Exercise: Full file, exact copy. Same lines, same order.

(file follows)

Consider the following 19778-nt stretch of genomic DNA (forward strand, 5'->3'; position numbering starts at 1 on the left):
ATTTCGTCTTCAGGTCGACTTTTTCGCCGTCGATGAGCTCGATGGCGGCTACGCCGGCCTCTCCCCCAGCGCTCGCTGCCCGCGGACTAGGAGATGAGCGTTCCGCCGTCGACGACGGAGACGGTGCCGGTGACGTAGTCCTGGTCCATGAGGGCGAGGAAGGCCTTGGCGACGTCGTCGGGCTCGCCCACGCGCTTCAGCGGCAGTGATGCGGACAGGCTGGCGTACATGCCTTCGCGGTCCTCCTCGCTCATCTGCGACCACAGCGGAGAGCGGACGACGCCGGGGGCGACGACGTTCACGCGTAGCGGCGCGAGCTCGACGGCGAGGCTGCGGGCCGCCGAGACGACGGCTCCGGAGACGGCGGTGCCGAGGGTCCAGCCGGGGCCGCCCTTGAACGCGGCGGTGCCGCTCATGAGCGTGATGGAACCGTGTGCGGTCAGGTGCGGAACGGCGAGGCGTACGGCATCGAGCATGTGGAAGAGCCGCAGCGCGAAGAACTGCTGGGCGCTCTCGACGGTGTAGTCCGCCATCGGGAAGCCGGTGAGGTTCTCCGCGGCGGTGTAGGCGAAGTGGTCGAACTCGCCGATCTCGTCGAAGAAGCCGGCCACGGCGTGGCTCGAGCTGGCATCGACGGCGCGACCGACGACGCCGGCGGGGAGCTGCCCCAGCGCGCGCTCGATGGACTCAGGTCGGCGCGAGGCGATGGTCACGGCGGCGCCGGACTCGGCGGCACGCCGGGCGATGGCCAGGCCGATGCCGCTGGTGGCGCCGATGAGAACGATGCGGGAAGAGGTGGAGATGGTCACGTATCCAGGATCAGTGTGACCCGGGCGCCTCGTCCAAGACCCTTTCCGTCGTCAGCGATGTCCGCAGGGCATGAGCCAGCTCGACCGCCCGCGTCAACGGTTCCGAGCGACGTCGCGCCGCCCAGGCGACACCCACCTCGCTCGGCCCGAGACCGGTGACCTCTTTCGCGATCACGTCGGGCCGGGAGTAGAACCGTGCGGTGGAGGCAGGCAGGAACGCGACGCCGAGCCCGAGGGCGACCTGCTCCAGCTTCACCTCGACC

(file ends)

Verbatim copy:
Consider the following 19778-nt stretch of genomic DNA (forward strand, 5'->3'; position numbering starts at 1 on the left):
ATTTCGTCTTCAGGTCGACTTTTTCGCCGTCGATGAGCTCGATGGCGGCTACGCCGGCCTCTCCCCCAGCGCTCGCTGCCCGCGGACTAGGAGATGAGCGTTCCGCCGTCGACGACGGAGACGGTGCCGGTGACGTAGTCCTGGTCCATGAGGGCGAGGAAGGCCTTGGCGACGTCGTCGGGCTCGCCCACGCGCTTCAGCGGCAGTGATGCGGACAGGCTGGCGTACATGCCTTCGCGGTCCTCCTCGCTCATCTGCGACCACAGCGGAGAGCGGACGACGCCGGGGGCGACGACGTTCACGCGTAGCGGCGCGAGCTCGACGGCGAGGCTGCGGGCCGCCGAGACGACGGCTCCGGAGACGGCGGTGCCGAGGGTCCAGCCGGGGCCGCCCTTGAACGCGGCGGTGCCGCTCATGAGCGTGATGGAACCGTGTGCGGTCAGGTGCGGAACGGCGAGGCGTACGGCATCGAGCATGTGGAAGAGCCGCAGCGCGAAGAACTGCTGGGCGCTCTCGACGGTGTAGTCCGCCATCGGGAAGCCGGTGAGGTTCTCCGCGGCGGTGTAGGCGAAGTGGTCGAACTCGCCGATCTCGTCGAAGAAGCCGGCCACGGCGTGGCTCGAGCTGGCATCGACGGCGCGACCGACGACGCCGGCGGGGAGCTGCCCCAGCGCGCGCTCGATGGACTCAGGTCGGCGCGAGGCGATGGTCACGGCGGCGCCGGACTCGGCGGCACGCCGGGCGATGGCCAGGCCGATGCCGCTGGTGGCGCCGATGAGAACGATGCGGGAAGAGGTGGAGATGGTCACGTATCCAGGATCAGTGTGACCCGGGCGCCTCGTCCAAGACCCTTTCCGTCGTCAGCGATGTCCGCAGGGCATGAGCCAGCTCGACCGCCCGCGTCAACGGTTCCGAGCGACGTCGCGCCGCCCAGGCGACACCCACCTCGCTCGGCCCGAGACCGGTGACCTCTTTCGCGATCACGTCGGGCCGGGAGTAGAACCGTGCGGTGGAGGCAGGCAGGAACGCGACGCCGAGCCCGAGGGCGACCTGCTCCAGCTTCACCTCGACC